What Is Glycolysis?

What are the steps in glycolysis and what do they do? The breakdown of food molecules in glucose and other simple sugars is what fuels the reactions which take place inside of our bodies.

Glycolysis is responsible for the production of ATP (adenosine triphosphate) through the degradation of glucose. Glycolysis does not use molecular oxygen, and occurs in the cytosol of cells. Glycolysis can happen in aerobic and anaerobic organisms. It is hypothesized that the reason glycolysis can proceed without molecular oxygen is that the mechanism was initiated before earth's atmosphere contained the element. There has not been any reason for the process to convert to simply aerobic mechanisms. Glycolysis not only produces ATP but also intermediates that are important for biosynthetic processes later on in the metabolic process.

There are ten steps in glycolysis:

The first step involves the phosphorylation of the glucose molecule, by ATP, which creates a sugar phosphate. The glucose molecule stays inside of the cell, due to the negative charges on the phosphate. These negative charges don't allow passage through the plasma membrane.

The next step involves the relocation of the carbonyl oxygen from carbon 1, to carbon 2. This is done through a reversible isomerization, and creates a ketose. The hydroxyl group which is now located on the first carbon, is phosphorylated through ATP. The fructose 1,6-biphosphate, which happens to be a six carbon sugar, is cleaved. This cleaving causes the creation of two three-carbon molecules.



One of the previously produced three-carbon molecules, glyceraldehyde proceeds immediately through glycolysis. However, dihydroxyacetone phosphate is restructured, or isomerized to become glyceraldehyde 3-phosphate, and it as well can not proceed through glycolysis.

Next, in step six, both glyceraldehydes are oxidized to form an NADH and a proton. Then, the enzyme phosphoglycerate kinase uses the power of glyceraldehyde oxidation to create an ATP molecule. The phosphate ester linkage is moved from carbon 3 to carbon 2 through the enzyme phosphoglycerate mutase. This results in a molecule of 2-phosphoglycerate. From this molecule, one molecule of water is extracted, forming phosphoenolpyruvate.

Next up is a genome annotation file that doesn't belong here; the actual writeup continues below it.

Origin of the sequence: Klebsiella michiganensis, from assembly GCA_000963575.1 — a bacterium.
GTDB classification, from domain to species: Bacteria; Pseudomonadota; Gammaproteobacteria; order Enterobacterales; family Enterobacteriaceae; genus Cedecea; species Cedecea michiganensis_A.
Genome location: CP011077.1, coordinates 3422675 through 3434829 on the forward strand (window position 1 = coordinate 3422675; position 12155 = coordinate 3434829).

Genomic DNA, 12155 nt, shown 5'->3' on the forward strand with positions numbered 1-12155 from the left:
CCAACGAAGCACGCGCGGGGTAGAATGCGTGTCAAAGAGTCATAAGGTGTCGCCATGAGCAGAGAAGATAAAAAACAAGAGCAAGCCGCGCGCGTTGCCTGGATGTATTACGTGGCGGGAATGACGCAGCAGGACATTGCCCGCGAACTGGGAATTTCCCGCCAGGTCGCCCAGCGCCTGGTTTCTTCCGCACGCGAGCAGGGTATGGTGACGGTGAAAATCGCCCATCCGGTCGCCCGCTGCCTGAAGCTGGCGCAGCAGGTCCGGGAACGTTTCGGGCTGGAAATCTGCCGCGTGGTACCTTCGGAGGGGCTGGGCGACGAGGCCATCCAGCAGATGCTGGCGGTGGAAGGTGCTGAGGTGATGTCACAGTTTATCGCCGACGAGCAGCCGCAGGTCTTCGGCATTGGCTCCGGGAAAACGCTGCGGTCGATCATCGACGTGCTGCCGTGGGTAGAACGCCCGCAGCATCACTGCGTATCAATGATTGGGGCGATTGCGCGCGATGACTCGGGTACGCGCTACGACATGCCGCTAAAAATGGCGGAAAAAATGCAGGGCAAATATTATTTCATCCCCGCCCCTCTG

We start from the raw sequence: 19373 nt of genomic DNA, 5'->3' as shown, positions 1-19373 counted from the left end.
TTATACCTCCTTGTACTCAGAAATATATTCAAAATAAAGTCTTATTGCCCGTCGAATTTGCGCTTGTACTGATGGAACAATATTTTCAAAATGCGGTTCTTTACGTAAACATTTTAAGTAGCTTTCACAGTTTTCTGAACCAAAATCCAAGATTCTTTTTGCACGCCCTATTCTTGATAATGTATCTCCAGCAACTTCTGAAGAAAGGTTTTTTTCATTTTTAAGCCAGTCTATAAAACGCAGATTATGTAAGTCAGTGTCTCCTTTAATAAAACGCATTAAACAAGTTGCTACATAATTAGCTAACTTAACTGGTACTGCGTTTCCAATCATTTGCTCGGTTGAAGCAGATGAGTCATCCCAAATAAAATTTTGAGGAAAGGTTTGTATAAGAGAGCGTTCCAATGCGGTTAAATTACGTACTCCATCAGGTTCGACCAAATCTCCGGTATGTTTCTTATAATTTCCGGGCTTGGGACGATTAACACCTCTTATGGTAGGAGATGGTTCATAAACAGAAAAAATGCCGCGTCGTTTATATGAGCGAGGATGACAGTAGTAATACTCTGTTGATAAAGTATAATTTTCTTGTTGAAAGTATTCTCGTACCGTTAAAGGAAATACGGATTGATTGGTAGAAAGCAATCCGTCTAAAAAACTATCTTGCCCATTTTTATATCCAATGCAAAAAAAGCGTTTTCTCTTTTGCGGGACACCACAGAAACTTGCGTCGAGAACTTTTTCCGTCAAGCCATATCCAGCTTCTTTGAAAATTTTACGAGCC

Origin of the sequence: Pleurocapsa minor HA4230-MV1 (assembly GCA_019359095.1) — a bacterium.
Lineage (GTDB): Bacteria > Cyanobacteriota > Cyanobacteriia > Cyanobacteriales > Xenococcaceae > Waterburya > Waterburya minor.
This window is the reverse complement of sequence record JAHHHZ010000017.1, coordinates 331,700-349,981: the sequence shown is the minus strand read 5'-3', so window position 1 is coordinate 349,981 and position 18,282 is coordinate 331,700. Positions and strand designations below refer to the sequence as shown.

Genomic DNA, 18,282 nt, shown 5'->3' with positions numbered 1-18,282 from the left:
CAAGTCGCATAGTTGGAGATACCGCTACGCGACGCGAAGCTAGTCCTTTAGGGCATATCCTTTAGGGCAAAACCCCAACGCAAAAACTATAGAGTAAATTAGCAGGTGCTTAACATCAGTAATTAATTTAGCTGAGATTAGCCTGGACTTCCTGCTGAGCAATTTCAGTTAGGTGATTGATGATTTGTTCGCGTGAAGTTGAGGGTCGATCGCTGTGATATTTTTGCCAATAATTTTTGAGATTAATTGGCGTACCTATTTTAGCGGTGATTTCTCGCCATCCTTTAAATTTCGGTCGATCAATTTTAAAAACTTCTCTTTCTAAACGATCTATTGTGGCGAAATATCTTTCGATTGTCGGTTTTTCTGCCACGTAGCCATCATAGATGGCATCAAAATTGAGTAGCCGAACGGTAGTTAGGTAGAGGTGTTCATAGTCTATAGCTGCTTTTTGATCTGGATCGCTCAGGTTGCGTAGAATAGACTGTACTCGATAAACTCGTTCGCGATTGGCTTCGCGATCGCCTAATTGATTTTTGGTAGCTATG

This extraction of water allow for the formation of a very high-energy phosphate linkage. This linkage transfers energy to an ADP, forming an ATP. The final product of glycolysis is therefor two molecules of NADH, four molecules of ATP, and two molecules of three carbon sugars (pyruvate).

From step six on, there is energy generation going on, which indicates the beginning of ATP and NADH synthesis. In aerobic organisms, the NADH molecules produced transferred their electrons, or energy, into the electron transport chain. In anaerobic organisms, fermentation takes place instead of the electron transport chain.

There are five different key reactions that were described above. Phosphoryl transfer was the transfer of a phosphoryl group from ATP to an intermediate in glycolysis, or the transfer of a phosphoryl group to an ADP from an intermediate, which is aided by a kinase. A phosphoryl shift is when the phosphoryl group is moved from one oxygen to another, which is aided by mutase. Isomerization which is the chemical change of an aldose to a ketose or vice versa, aided by an isomerase. Dehydration is the removal of a water molecule, which is aided by a dehydratase. Aldol cleavage is during the reversal of an aldol condensation, a carbon-carbon bond is split, by the help of an aldolase.

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